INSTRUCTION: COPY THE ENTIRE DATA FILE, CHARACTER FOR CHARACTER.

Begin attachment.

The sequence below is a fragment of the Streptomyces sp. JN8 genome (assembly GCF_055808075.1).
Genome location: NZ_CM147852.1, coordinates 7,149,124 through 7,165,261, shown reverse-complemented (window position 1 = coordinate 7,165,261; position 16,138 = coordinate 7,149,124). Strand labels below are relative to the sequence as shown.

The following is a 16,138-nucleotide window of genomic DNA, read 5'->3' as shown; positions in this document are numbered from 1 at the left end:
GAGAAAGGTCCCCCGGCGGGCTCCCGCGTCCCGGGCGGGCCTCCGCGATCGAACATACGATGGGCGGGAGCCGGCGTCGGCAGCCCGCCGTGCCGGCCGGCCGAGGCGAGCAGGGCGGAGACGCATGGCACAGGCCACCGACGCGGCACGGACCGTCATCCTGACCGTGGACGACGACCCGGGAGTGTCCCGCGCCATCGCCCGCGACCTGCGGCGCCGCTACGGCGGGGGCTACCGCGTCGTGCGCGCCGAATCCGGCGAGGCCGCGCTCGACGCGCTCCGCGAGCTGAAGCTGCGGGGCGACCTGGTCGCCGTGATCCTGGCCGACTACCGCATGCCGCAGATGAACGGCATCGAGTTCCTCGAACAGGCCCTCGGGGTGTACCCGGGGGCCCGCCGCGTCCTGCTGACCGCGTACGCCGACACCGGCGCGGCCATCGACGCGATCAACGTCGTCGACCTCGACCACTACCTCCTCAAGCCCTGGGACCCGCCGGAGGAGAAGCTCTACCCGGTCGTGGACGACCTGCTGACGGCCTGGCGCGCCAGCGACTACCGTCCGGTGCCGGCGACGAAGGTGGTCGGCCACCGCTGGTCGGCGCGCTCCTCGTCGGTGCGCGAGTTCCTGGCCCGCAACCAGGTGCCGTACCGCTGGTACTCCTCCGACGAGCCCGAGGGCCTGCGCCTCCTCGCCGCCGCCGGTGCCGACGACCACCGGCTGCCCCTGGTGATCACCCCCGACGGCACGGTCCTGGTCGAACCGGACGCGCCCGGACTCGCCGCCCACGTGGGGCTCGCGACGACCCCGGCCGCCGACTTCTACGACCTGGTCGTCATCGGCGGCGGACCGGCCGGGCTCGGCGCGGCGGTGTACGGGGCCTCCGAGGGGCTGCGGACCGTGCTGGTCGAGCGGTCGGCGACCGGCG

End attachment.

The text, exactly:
The sequence below is a fragment of the Streptomyces sp. JN8 genome (assembly GCF_055808075.1).
Genome location: NZ_CM147852.1, coordinates 7,149,124 through 7,165,261, shown reverse-complemented (window position 1 = coordinate 7,165,261; position 16,138 = coordinate 7,149,124). Strand labels below are relative to the sequence as shown.

The following is a 16,138-nucleotide window of genomic DNA, read 5'->3' as shown; positions in this document are numbered from 1 at the left end:
GAGAAAGGTCCCCCGGCGGGCTCCCGCGTCCCGGGCGGGCCTCCGCGATCGAACATACGATGGGCGGGAGCCGGCGTCGGCAGCCCGCCGTGCCGGCCGGCCGAGGCGAGCAGGGCGGAGACGCATGGCACAGGCCACCGACGCGGCACGGACCGTCATCCTGACCGTGGACGACGACCCGGGAGTGTCCCGCGCCATCGCCCGCGACCTGCGGCGCCGCTACGGCGGGGGCTACCGCGTCGTGCGCGCCGAATCCGGCGAGGCCGCGCTCGACGCGCTCCGCGAGCTGAAGCTGCGGGGCGACCTGGTCGCCGTGATCCTGGCCGACTACCGCATGCCGCAGATGAACGGCATCGAGTTCCTCGAACAGGCCCTCGGGGTGTACCCGGGGGCCCGCCGCGTCCTGCTGACCGCGTACGCCGACACCGGCGCGGCCATCGACGCGATCAACGTCGTCGACCTCGACCACTACCTCCTCAAGCCCTGGGACCCGCCGGAGGAGAAGCTCTACCCGGTCGTGGACGACCTGCTGACGGCCTGGCGCGCCAGCGACTACCGTCCGGTGCCGGCGACGAAGGTGGTCGGCCACCGCTGGTCGGCGCGCTCCTCGTCGGTGCGCGAGTTCCTGGCCCGCAACCAGGTGCCGTACCGCTGGTACTCCTCCGACGAGCCCGAGGGCCTGCGCCTCCTCGCCGCCGCCGGTGCCGACGACCACCGGCTGCCCCTGGTGATCACCCCCGACGGCACGGTCCTGGTCGAACCGGACGCGCCCGGACTCGCCGCCCACGTGGGGCTCGCGACGACCCCGGCCGCCGACTTCTACGACCTGGTCGTCATCGGCGGCGGACCGGCCGGGCTCGGCGCGGCGGTGTACGGGGCCTCCGAGGGGCTGCGGACCGTGCTGGTCGAGCGGTCGGCGACCGGCG